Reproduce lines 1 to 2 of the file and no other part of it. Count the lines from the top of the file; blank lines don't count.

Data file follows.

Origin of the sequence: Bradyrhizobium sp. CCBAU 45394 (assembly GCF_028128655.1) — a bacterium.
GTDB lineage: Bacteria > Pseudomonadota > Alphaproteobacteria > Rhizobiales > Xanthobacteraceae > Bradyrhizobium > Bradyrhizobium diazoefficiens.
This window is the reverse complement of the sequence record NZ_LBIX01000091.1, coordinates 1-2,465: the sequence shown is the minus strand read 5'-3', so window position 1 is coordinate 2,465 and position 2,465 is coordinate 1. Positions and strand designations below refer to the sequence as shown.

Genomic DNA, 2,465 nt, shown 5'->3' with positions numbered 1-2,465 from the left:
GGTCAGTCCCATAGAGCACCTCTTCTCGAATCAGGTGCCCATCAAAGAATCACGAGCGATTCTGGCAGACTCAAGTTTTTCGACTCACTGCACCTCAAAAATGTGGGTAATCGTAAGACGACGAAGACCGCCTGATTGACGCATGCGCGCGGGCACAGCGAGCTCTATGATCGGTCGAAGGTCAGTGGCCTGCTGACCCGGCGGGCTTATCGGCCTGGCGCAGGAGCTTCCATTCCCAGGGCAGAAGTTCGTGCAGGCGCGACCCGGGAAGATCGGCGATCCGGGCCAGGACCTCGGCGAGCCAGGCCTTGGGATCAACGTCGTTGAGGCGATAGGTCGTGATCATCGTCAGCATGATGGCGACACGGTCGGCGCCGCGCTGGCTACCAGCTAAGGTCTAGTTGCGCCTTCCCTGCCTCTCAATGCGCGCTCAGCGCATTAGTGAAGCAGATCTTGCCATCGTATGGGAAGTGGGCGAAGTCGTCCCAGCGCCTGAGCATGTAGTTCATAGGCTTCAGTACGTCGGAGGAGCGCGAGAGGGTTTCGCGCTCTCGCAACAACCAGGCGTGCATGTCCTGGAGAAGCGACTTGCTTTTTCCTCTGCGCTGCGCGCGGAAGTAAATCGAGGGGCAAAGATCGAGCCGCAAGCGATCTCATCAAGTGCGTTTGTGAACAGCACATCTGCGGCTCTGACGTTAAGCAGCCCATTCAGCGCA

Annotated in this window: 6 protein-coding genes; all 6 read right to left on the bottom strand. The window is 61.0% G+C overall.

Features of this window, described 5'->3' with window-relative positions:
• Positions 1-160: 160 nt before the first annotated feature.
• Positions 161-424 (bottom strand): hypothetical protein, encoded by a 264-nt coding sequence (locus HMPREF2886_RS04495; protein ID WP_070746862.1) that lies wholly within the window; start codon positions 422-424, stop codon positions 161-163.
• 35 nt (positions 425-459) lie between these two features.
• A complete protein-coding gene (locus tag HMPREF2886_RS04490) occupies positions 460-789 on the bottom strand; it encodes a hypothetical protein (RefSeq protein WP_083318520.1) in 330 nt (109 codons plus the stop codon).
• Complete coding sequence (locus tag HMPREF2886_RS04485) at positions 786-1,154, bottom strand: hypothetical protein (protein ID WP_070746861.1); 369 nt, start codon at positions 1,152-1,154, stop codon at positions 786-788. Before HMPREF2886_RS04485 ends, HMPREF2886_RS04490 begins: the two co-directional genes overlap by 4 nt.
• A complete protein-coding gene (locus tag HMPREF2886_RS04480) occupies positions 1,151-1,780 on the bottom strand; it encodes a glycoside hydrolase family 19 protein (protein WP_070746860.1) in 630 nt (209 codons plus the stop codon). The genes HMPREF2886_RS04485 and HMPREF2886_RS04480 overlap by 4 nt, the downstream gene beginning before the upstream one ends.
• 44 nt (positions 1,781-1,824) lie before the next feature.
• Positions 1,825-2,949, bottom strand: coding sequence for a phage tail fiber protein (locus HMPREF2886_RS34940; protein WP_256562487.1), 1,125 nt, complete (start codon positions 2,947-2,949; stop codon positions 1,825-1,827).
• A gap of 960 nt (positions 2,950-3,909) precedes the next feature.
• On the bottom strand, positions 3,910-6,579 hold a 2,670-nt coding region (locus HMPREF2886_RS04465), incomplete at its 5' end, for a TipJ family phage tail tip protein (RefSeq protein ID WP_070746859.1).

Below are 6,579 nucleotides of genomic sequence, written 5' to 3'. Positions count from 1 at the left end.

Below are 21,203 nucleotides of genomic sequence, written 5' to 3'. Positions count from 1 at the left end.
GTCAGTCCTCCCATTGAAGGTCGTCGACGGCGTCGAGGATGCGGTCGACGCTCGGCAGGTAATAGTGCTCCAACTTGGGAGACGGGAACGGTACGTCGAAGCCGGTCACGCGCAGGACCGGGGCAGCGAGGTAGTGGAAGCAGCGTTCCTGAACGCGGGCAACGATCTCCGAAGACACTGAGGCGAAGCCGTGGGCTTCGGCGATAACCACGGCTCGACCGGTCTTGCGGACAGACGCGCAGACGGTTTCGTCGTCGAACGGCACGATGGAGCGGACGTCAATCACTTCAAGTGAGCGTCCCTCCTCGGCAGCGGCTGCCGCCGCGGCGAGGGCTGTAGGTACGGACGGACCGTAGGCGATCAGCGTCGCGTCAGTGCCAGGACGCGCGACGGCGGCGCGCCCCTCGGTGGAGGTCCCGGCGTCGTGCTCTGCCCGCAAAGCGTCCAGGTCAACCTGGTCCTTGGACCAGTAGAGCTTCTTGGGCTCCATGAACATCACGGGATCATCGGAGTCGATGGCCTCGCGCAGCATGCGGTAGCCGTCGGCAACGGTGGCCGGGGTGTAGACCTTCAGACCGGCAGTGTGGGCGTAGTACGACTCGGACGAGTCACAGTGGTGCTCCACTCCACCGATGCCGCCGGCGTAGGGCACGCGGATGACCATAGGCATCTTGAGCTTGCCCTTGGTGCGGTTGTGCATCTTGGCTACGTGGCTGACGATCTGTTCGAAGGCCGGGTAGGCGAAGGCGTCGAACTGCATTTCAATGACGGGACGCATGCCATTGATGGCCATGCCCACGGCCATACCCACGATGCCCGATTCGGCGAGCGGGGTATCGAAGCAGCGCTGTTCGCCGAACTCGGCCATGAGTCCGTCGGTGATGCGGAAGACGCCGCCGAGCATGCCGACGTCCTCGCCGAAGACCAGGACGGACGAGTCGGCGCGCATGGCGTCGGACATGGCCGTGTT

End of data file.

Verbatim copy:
Origin of the sequence: Bradyrhizobium sp. CCBAU 45394 (assembly GCF_028128655.1) — a bacterium.
GTDB lineage: Bacteria > Pseudomonadota > Alphaproteobacteria > Rhizobiales > Xanthobacteraceae > Bradyrhizobium > Bradyrhizobium diazoefficiens.